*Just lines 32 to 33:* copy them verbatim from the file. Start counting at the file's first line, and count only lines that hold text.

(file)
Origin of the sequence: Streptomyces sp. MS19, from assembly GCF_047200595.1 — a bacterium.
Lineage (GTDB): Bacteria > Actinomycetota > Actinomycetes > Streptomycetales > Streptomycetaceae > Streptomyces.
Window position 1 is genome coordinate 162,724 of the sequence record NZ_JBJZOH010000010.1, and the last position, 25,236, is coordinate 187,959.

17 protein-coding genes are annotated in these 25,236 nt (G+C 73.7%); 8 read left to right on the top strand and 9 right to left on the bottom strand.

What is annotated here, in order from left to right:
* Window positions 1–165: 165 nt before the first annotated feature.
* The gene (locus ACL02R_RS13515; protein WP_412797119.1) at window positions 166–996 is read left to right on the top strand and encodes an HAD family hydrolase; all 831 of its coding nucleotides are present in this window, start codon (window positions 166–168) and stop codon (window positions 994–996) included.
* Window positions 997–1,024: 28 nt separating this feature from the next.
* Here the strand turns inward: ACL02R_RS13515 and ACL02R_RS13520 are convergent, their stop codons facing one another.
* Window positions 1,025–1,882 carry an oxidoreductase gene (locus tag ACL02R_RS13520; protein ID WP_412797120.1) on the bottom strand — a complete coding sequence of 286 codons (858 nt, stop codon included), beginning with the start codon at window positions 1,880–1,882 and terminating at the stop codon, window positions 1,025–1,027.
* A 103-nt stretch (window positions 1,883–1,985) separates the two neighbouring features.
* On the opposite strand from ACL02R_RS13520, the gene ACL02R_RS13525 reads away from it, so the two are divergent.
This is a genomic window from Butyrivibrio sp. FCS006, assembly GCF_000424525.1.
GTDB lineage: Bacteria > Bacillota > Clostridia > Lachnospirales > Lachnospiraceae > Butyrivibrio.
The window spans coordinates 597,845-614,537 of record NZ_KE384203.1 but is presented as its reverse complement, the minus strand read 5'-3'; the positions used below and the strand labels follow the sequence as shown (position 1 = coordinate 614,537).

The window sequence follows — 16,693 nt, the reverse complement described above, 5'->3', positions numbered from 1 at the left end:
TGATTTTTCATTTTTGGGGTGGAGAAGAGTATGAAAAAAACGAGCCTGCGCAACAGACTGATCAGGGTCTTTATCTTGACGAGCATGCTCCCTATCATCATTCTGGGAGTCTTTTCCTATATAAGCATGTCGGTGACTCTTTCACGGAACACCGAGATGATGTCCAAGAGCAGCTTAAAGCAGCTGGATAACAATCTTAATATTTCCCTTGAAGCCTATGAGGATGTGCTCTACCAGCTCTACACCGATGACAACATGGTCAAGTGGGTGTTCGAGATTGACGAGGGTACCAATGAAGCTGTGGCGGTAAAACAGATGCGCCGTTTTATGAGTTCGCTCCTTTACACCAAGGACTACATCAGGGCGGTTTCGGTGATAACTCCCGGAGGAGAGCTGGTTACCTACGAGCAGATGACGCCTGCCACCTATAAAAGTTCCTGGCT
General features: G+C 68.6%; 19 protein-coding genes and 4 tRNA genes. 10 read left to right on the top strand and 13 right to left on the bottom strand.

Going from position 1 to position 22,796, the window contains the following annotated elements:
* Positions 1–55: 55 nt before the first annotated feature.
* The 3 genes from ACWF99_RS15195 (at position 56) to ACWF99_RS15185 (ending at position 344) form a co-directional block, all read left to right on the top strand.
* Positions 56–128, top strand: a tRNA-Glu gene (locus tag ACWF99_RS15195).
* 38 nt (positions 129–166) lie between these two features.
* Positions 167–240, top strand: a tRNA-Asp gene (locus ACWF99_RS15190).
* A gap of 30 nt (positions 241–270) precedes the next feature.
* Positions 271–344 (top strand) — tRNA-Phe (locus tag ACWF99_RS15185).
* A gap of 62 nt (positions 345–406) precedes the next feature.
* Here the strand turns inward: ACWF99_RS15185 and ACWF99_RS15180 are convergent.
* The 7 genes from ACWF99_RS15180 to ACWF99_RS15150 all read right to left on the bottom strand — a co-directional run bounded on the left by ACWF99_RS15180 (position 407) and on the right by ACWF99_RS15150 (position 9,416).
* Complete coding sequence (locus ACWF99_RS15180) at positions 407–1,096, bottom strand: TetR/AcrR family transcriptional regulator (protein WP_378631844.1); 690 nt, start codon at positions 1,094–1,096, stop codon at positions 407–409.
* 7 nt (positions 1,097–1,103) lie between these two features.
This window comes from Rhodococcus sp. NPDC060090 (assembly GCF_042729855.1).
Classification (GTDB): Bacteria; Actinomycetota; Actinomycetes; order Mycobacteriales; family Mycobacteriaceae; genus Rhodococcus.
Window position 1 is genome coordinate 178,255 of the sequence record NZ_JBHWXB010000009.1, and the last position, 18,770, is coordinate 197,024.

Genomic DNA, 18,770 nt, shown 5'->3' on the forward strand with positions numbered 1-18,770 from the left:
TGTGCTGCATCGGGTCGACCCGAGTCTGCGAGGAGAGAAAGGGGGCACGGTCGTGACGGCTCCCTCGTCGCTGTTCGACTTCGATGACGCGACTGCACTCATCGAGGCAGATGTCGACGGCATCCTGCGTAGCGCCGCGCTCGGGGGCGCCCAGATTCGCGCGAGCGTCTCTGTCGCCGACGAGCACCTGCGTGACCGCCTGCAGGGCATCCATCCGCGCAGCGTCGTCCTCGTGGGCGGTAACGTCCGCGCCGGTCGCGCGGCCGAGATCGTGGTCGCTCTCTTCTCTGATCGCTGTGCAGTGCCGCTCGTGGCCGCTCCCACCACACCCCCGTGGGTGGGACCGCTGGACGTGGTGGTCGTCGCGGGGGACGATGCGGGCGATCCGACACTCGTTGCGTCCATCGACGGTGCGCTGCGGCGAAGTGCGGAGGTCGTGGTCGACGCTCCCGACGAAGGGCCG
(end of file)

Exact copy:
This window comes from Rhodococcus sp. NPDC060090 (assembly GCF_042729855.1).
Classification (GTDB): Bacteria; Actinomycetota; Actinomycetes; order Mycobacteriales; family Mycobacteriaceae; genus Rhodococcus.